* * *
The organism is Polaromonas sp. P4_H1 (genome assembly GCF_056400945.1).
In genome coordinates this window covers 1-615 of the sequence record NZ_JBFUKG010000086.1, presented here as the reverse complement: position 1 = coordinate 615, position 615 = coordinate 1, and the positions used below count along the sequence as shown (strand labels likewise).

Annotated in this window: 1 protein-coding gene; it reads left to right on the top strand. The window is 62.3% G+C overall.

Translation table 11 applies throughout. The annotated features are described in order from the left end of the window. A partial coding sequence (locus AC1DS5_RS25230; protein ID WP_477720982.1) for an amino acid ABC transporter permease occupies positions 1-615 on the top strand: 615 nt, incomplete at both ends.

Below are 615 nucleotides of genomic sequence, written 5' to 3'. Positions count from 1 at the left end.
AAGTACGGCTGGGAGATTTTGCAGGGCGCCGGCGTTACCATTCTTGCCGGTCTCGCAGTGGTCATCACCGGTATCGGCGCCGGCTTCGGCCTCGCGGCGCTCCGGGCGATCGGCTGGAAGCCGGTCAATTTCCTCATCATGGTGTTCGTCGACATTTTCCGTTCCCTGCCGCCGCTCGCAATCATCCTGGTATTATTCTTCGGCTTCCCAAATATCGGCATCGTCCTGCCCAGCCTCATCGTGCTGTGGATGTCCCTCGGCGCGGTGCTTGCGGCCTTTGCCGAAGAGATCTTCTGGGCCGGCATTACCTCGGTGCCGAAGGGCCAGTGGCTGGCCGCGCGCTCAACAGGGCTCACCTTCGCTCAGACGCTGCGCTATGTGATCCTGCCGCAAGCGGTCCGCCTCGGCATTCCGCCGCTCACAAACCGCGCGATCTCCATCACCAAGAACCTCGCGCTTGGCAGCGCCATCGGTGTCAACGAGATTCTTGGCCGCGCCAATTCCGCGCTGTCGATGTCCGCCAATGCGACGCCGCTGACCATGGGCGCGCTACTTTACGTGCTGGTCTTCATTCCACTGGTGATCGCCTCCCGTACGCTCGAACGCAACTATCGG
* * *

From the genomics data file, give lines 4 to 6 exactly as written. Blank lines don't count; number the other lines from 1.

Translation table 11 applies throughout. The annotated features are described in order from the left end of the window. A partial coding sequence (locus AC1DS5_RS25230; protein ID WP_477720982.1) for an amino acid ABC transporter permease occupies positions 1-615 on the top strand: 615 nt, incomplete at both ends.

Below are 615 nucleotides of genomic sequence, written 5' to 3'. Positions count from 1 at the left end.
AAGTACGGCTGGGAGATTTTGCAGGGCGCCGGCGTTACCATTCTTGCCGGTCTCGCAGTGGTCATCACCGGTATCGGCGCCGGCTTCGGCCTCGCGGCGCTCCGGGCGATCGGCTGGAAGCCGGTCAATTTCCTCATCATGGTGTTCGTCGACATTTTCCGTTCCCTGCCGCCGCTCGCAATCATCCTGGTATTATTCTTCGGCTTCCCAAATATCGGCATCGTCCTGCCCAGCCTCATCGTGCTGTGGATGTCCCTCGGCGCGGTGCTTGCGGCCTTTGCCGAAGAGATCTTCTGGGCCGGCATTACCTCGGTGCCGAAGGGCCAGTGGCTGGCCGCGCGCTCAACAGGGCTCACCTTCGCTCAGACGCTGCGCTATGTGATCCTGCCGCAAGCGGTCCGCCTCGGCATTCCGCCGCTCACAAACCGCGCGATCTCCATCACCAAGAACCTCGCGCTTGGCAGCGCCATCGGTGTCAACGAGATTCTTGGCCGCGCCAATTCCGCGCTGTCGATGTCCGCCAATGCGACGCCGCTGACCATGGGCGCGCTACTTTACGTGCTGGTCTTCATTCCACTGGTGATCGCCTCCCGTACGCTCGAACGCAACTATCGG